Madison County Success Stories
Chandler (PDF) (136 KB) html
Terry Chandler, owner and operator of Stillwater Farms outside of Danielsville in Madison County, purchased an “out of control” farm in 1977. Today he is the Governor’s Environmental Stewardship Award for Agriculture winner for District II.
“There existed severe erosion and weed issues when Terry Chandler purchased the farm. The entire farm was unproductive and “out of control.” Parts of the farm were flooded, particularly the forested areas, due to activity by beavers. Soil fertility was extremely low, which resulted in very poor forage productivity,” said Carol Boss, district conservationist for the USDA-Natural Resources Conservation Service (NRCS) in Commerce.
Chandler is not the only one that farms in his family. “My parents, aunts, and uncles all farm. Last year, Terry and Kim (Chandler’s daughter) won the Georgia Young Farmer Farm Management Quiz,” said Chandler.
As a teenager, Chandler had exposure to the NRCS (then Soil Conservation Service) through Forrest Ferguson, then a soil technician, with row cropping issues on the family farm. Chandler’s conservation concerns were severe erosion, water quality issues, lack of soil productivity and poor soil fertility. “Using the Environmental Quality Incentive Program (EQIP), Chandler began to actively manage the existing resources to improve forage health, productivity and vigor.
Alternative watering facilities (including troughs, pipeline and heavy use area protection) were installed to distribute livestock watering areas over the acreage, thereby minimizing damage to the forages. The pastures have been overseeded with the desired forage species and a rotational grazing system implemented by subdividing the fields into smaller, 10-acre paddocks. All fertilizer nutrients are applied to the land at rates consistent with yearly soil and litter analyses,” said Boss.
Boss went on to say, “A barn was built for storage of hay with funding provided through one of the very first Georgia Grazing Lands Conservation Coalition (GGLCC) grants. This allowed the hay to be protected from the weather reducing degradation due to environmental exposure.”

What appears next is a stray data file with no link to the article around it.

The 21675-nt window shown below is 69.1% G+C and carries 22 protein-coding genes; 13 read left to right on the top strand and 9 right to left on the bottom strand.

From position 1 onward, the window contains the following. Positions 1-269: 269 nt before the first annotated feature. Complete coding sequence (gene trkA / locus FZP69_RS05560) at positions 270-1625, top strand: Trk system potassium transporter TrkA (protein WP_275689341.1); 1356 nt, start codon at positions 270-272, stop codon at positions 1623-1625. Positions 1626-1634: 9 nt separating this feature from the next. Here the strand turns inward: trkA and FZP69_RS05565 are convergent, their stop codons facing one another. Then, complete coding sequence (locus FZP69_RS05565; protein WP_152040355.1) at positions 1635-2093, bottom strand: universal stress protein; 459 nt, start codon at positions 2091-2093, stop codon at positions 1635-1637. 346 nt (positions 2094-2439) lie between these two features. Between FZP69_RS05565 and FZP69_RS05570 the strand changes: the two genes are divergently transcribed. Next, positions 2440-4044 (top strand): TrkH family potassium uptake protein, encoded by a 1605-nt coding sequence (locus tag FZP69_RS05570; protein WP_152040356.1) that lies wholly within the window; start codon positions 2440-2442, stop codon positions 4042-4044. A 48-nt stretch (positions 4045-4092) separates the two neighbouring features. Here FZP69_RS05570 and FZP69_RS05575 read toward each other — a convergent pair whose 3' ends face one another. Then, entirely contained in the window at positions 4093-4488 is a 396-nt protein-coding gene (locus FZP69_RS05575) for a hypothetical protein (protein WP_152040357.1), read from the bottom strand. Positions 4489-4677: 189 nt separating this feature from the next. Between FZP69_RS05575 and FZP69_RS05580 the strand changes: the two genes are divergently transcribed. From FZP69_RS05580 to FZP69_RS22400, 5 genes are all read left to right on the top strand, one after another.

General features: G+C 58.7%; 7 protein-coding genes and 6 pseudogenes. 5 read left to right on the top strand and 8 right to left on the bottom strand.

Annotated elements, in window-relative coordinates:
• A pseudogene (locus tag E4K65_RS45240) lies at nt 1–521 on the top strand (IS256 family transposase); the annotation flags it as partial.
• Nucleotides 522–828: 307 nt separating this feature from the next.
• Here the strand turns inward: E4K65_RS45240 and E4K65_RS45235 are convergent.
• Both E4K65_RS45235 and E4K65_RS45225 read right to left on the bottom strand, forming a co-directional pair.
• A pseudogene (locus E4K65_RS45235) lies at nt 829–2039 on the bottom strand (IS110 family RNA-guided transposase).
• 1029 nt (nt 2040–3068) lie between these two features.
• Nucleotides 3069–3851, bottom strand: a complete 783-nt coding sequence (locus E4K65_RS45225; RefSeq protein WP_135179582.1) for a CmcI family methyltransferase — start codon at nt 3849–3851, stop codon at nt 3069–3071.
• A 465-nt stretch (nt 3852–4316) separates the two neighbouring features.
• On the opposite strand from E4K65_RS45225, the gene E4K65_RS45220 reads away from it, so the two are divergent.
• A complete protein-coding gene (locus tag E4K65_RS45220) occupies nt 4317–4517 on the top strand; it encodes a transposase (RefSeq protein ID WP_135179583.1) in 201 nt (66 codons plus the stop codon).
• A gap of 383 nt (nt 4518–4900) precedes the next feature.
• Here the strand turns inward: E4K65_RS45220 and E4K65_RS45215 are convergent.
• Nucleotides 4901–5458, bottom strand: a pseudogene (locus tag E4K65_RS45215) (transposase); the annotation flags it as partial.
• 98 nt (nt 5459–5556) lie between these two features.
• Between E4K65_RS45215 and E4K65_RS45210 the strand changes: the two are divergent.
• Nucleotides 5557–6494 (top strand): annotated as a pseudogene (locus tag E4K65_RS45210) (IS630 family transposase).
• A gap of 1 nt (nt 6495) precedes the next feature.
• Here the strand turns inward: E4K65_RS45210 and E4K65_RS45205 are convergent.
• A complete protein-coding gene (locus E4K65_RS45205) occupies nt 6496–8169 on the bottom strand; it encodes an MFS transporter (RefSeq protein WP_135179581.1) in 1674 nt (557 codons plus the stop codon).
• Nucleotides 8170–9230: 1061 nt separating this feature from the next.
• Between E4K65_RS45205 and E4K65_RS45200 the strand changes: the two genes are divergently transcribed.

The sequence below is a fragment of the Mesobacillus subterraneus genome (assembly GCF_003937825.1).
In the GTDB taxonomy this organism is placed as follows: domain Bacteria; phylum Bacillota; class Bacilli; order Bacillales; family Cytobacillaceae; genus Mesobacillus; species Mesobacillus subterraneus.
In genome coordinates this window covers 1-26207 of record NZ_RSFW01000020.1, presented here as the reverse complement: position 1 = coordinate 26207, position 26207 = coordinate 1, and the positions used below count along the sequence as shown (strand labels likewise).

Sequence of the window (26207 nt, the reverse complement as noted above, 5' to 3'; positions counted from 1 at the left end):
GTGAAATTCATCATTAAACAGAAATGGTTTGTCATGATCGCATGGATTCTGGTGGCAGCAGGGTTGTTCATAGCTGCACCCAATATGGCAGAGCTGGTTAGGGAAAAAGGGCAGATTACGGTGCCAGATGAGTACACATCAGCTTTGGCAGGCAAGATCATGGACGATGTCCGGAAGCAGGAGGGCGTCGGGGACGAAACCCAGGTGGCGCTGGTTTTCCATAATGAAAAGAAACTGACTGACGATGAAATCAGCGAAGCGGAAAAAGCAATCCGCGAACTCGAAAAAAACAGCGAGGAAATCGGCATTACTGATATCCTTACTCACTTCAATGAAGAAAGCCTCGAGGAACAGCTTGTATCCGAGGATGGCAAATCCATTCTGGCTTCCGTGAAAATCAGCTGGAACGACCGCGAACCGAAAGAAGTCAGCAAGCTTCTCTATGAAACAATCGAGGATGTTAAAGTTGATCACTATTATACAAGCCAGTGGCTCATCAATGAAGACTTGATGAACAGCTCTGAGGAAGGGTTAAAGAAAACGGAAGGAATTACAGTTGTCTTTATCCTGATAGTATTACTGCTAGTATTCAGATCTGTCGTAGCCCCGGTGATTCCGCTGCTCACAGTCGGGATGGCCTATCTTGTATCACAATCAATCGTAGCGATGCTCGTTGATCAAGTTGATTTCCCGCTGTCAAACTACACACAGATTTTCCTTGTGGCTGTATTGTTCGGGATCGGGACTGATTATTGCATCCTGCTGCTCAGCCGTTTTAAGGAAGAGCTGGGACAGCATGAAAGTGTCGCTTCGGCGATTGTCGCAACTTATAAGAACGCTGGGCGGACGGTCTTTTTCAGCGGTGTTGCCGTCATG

“The hog operation that existed when Terry purchased the farm is no longer in operation. However, before receiving either EQIP or a GGLCC grant, Terry actively managed the lagoon and utilized funds from the Georgia Soil and Water Conservation Commission to pump the lagoon out and apply the effluent to the land based on soil and effluent tests, according to a nutrient budget prepared by the UGA Cooperative Extension Service office in Danielsville,” said Boss.
“The lagoon pumpout program through the Georgia Soil and Water Conservation Program provided funds too for a traveling gun and some of the underground pipe to remove effluent from the lagoon and apply it to the land in an environmentally safe manner,” said Boss.
Chandler says his operation has benefited from the application of the conservation treatments from the soil to the aesthetics of the farm. “Building soil and restoring soil fertility, improved forage and cattle performance, improved water quality, and improved overall aesthetics of the farm - that’s our benefits from the treatments,” said Chandler.
A few years ago the lagoon was taken out of use and converted to a containment area to capture roof runoff from the barns and the chicken houses. This runoff is then used for irrigation of the fields. Chandler credits EQIP for the rejuvenation of Stillwater Farms. “EQIP helped accelerate the pace of land rejuvenation and the restoration of soil and forage productivity”.
Chandler’s conservation philosophy is all about stewardship. “We’re not really owners, we’re stewards. It’s important to understand that we’re only here for a short period of time. It’s vital for us to leave our environment in a better condition than we found it for future generations.”
He went on to say, “Stewardship is more of an attitude, or a way of doing your business, rather than a particular practice or idea. All of the conservation and management practices have helped move us toward our goal of good stewardship of the resources that we have been entrusted with. The assistance we received from the Extension Service, NRCS, and others has been tremendous.”
Chandler was approved in 2008 to receive funding through the Conservation Security Program as a Tier 3 farming operation.
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